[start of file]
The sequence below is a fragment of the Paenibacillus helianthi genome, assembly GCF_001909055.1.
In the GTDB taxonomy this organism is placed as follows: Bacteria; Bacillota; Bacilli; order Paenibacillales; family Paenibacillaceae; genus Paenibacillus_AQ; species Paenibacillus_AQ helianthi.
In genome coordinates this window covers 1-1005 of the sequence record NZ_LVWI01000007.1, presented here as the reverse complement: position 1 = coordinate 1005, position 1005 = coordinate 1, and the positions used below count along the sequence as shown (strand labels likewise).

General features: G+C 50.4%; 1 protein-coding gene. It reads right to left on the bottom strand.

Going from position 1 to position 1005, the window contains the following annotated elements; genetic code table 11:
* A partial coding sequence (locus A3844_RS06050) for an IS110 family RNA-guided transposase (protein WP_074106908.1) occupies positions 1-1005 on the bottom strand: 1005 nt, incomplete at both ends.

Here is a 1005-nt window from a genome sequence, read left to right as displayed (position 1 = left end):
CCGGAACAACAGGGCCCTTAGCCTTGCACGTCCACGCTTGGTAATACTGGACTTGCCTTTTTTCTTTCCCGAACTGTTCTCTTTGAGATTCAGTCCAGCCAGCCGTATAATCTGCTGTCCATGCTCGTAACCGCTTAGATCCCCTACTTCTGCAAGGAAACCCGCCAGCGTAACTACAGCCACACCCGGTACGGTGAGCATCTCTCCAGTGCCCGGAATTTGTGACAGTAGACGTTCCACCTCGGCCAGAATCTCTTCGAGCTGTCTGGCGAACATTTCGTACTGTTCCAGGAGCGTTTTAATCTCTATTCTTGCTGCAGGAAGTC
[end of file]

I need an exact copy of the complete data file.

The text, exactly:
The sequence below is a fragment of the Paenibacillus helianthi genome, assembly GCF_001909055.1.
In the GTDB taxonomy this organism is placed as follows: Bacteria; Bacillota; Bacilli; order Paenibacillales; family Paenibacillaceae; genus Paenibacillus_AQ; species Paenibacillus_AQ helianthi.
In genome coordinates this window covers 1-1005 of the sequence record NZ_LVWI01000007.1, presented here as the reverse complement: position 1 = coordinate 1005, position 1005 = coordinate 1, and the positions used below count along the sequence as shown (strand labels likewise).

General features: G+C 50.4%; 1 protein-coding gene. It reads right to left on the bottom strand.

Going from position 1 to position 1005, the window contains the following annotated elements; genetic code table 11:
* A partial coding sequence (locus A3844_RS06050) for an IS110 family RNA-guided transposase (protein WP_074106908.1) occupies positions 1-1005 on the bottom strand: 1005 nt, incomplete at both ends.

Here is a 1005-nt window from a genome sequence, read left to right as displayed (position 1 = left end):
CCGGAACAACAGGGCCCTTAGCCTTGCACGTCCACGCTTGGTAATACTGGACTTGCCTTTTTTCTTTCCCGAACTGTTCTCTTTGAGATTCAGTCCAGCCAGCCGTATAATCTGCTGTCCATGCTCGTAACCGCTTAGATCCCCTACTTCTGCAAGGAAACCCGCCAGCGTAACTACAGCCACACCCGGTACGGTGAGCATCTCTCCAGTGCCCGGAATTTGTGACAGTAGACGTTCCACCTCGGCCAGAATCTCTTCGAGCTGTCTGGCGAACATTTCGTACTGTTCCAGGAGCGTTTTAATCTCTATTCTTGCTGCAGGAAGTC